More such transactions are expected to follow.  On the sidelines of the negotiations, more than 60 countries, including the US and Germany, joined the Paris Agreement Article 6 Implementation Partnership launched by Japan to accelerate “the development of high-integrity carbon markets”.


Private-sector initiatives

Independent private initiatives are also growing in number and size. Launched in Glasgow, the Lowering Emissions by Accelerating Forest finance (LEAF) Coalition has secured over USD 1.5 billion in commitments, more than doubling the corporate pledges since last year for the purchase of high-integrity tropical-forest carbon credits generated at national or state levels. Three forest countries and six Brazilian states have also signed agreements with LEAF, precipitating a new – and potentially very sizable – market for voluntary carbon market transactions linking government-led programs directly to the private sector. These numbers are significant against the backdrop of a global voluntary carbon market that currently stands at USD 2 bn.

Building on the LEAF model, the Bezos Earth Fund, The Rockefeller Foundation and the U.S. State Department announced an initiative to leverage the carbon markets to mobilise private capital for the clean energy transition in developing countries. The Africa Carbon Market Initiative, also launched in Egypt, announced the intention of setting up a similar scheme to attract “hundreds of millions of dollars” of private capital to high-integrity African carbon credits.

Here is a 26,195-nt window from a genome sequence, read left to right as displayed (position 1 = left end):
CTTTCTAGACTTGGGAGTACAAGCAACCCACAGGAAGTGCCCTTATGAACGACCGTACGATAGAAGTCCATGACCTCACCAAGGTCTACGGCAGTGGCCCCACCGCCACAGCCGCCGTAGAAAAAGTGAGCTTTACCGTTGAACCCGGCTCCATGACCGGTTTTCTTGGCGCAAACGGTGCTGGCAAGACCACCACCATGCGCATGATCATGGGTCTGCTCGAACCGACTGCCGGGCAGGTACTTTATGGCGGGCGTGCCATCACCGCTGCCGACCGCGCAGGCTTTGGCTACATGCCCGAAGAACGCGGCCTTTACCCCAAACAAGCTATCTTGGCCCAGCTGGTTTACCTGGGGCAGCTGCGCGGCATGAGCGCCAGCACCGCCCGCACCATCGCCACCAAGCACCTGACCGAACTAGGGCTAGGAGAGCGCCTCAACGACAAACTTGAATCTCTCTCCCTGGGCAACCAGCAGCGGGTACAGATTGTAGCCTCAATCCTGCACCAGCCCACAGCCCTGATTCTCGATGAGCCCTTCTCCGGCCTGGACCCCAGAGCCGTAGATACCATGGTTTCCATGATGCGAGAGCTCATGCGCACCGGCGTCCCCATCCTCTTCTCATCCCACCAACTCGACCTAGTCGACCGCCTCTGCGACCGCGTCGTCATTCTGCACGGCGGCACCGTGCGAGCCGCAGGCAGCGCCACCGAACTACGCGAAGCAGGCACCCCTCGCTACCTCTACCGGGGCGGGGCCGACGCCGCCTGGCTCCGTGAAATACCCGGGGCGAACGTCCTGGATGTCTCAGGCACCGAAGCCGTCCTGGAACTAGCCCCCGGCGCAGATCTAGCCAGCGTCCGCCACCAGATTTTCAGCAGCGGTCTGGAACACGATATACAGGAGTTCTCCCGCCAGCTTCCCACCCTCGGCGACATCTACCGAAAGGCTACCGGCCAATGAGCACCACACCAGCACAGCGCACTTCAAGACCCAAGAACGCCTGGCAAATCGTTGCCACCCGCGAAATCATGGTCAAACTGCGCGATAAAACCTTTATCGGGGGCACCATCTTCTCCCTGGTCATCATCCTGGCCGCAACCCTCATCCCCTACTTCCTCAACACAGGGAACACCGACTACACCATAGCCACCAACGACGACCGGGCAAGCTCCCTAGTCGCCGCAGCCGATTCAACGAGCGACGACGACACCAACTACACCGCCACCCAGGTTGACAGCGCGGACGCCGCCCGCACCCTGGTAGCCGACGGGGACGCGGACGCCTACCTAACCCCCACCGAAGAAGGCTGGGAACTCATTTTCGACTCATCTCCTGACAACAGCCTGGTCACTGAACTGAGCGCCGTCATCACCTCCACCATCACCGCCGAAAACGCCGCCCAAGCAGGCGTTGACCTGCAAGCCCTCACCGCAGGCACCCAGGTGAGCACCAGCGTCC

Private sector-led initiatives, such as the Integrity Council for Voluntary Carbon Markets (ICVM) and the Voluntary Carbon Markets Integrity Initiative (VCMI), are also shaping the integrity of the markets on both the supply and demand side. 


Domestic policy

Domestic policy is another catalyst. Globally, compliance markets are growing at record speed. Today, there are 34 compliance markets in operation, representing a more than doubling in market size since 2019 to reach USD 179 bn in market cap and over USD 900 bn in traded volume.  Reforms – such as the introduction of a Carbon Border Adjustment Mechanism (CBAM) by the EU – are likely to accelerate the global growth of carbon markets. 

Domestic tax policies are also increasingly shaping these markets. Singapore recently announced a proposal to raise its carbon tax, with the option for businesses to buy international carbon credits from the voluntary market to offset up to 5% of their taxable emissions. This follows the model of nations such as Colombia and South Africa, where companies can choose to buy domestic offsets to reduce carbon-tax liabilities.


Carpe carbon

The COP process has delivered the foundational principles for a global carbon market. Implementing the rulebook remains an important priority for finalising the Paris Agreement. But to understand what is shaping the growth and integrity of the market, we need to look beyond the conference rooms of the UN to the actions of public and private market participants.